During the months of strict confinement derived from the pandemic caused by covid-19, Jesús García’s partner worked in person, so these long weeks without being able to leave home, this Granada-born resident in Madrid spent teleworking while taking care of his two children of one and four years. “It was quite a difficult situation. The three of us locked ourselves in the living room and I tried to telework with the computer on the table while the children watched TV for a while and then played. He made sure that this time on TV was not excessive, although it is true that, in this sense, at a certain point my children stopped paying attention to him and began to play. Then, as I was getting work, we would invent different things to do every morning to also be with them ”, he tells EL PAÍS about some mornings in which he also took time to put washing machines and do other household chores. The afternoons, he explains, with the whole family at home, they were dedicated to getting meals, cleaning, shopping, etc., while they tried to make their children lead a life as normal as possible within a context of complete abnormality.
The situation of those weeks of confinement, despite its extraordinary nature, was only a reflection (increased by the permanent presence of the children and by the increase in meals at home) of a co-responsible reality already established in the home. “Before confinement and today, the distribution of housework and care is similar. Taking into account that we do not have help, my partner and I try to survive by adapting to the circumstances of each moment. It is truly a question of survival, ”he says.
Although it may seem otherwise, the case of David García is closer to exception than to the norm. According to data from distribution of domestic work (childcare included) by sex from the Basque Institute of StatisticsIn the last 25 years, the co-responsibility indexes have barely balanced by 12 points. In 1993, women held 79.3% of these jobs, for only 20.7% of men. In 2018, the balance was still clearly inclined towards women (67.2% vs 32.8%). In fact, almost one in five of these women with paid work defined themselves as “very dissatisfied” with the collaboration offered by their spouse or partner in carrying out household chores.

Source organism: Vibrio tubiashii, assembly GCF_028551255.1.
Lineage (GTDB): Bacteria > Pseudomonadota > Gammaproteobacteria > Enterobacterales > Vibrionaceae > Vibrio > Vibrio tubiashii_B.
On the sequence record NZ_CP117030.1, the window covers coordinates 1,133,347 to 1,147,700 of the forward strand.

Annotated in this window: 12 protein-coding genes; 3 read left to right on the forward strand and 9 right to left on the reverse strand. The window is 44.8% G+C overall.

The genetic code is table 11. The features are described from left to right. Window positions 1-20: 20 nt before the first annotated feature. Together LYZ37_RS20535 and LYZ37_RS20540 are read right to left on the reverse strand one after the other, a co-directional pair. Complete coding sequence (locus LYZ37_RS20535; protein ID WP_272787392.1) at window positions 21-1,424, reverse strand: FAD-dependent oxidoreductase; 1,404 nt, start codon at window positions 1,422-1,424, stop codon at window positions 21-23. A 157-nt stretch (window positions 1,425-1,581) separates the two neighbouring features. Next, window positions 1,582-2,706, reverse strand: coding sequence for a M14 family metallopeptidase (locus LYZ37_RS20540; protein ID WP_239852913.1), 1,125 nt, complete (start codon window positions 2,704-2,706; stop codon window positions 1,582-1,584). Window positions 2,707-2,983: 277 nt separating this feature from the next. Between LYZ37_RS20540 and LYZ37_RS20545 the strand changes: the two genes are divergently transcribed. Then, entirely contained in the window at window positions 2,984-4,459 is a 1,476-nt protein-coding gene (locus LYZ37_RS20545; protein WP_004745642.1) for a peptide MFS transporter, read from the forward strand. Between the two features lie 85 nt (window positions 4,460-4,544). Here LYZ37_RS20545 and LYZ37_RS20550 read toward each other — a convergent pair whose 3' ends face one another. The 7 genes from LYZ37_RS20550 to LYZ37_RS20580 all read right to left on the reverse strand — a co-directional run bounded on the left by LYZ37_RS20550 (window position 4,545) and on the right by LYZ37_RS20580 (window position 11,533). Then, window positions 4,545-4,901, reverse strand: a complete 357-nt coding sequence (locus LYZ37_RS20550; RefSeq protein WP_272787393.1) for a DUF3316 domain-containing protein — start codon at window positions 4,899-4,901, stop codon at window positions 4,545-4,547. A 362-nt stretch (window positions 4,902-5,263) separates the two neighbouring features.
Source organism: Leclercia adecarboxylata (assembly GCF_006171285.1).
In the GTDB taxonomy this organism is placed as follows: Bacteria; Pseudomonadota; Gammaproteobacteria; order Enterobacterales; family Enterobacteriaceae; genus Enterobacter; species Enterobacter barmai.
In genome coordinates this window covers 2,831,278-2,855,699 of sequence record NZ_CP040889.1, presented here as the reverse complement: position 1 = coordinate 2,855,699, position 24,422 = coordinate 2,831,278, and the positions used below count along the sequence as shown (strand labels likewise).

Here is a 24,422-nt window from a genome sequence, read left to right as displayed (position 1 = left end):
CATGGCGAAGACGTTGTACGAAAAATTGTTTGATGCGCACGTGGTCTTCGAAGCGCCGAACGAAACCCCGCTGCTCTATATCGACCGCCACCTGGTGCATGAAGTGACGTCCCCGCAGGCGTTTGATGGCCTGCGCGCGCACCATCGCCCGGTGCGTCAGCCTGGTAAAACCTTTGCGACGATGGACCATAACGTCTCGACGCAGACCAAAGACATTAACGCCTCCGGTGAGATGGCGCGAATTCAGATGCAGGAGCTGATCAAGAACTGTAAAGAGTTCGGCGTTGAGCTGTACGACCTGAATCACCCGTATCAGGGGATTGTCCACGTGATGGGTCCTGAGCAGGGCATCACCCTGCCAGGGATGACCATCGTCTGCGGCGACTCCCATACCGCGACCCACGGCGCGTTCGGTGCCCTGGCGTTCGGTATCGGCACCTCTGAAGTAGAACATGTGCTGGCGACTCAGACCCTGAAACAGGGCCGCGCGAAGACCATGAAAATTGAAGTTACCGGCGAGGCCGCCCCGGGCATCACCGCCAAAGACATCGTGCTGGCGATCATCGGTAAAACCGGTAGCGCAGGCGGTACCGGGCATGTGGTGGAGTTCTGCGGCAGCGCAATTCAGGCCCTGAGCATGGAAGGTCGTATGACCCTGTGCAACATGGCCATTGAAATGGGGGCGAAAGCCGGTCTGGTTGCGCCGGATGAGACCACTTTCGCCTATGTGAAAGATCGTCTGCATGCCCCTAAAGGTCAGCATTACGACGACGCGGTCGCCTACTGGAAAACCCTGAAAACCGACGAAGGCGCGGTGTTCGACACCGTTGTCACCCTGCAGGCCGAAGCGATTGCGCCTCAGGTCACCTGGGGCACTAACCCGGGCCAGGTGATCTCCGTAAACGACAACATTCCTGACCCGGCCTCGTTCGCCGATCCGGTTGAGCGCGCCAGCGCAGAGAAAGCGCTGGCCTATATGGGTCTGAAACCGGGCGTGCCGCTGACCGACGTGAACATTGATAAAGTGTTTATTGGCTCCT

“It is clear that we are going slowly and that, at the current rate of evolution, it would take more than a century to achieve real and effective equality between women and men”, acknowledges Ritxar Bacete, writer and specialist in gender, masculinities, equality policies and Positive parenting, for whom this “infuriating” slowness has, among others, one main explanation: the lack of specific measures, programs and actions aimed at incorporating men into unpaid care. “The pandemic has been a good example. We have data from 206 countries that enacted policies in response to the social impact of Covid-19. We are talking about more than 1,800 enacted measures. Only six of them directly addressed unpaid work and those that were specifically aimed at promoting the involvement of men in unpaid care were “zero patatero,” as my daughter would say, “she argues.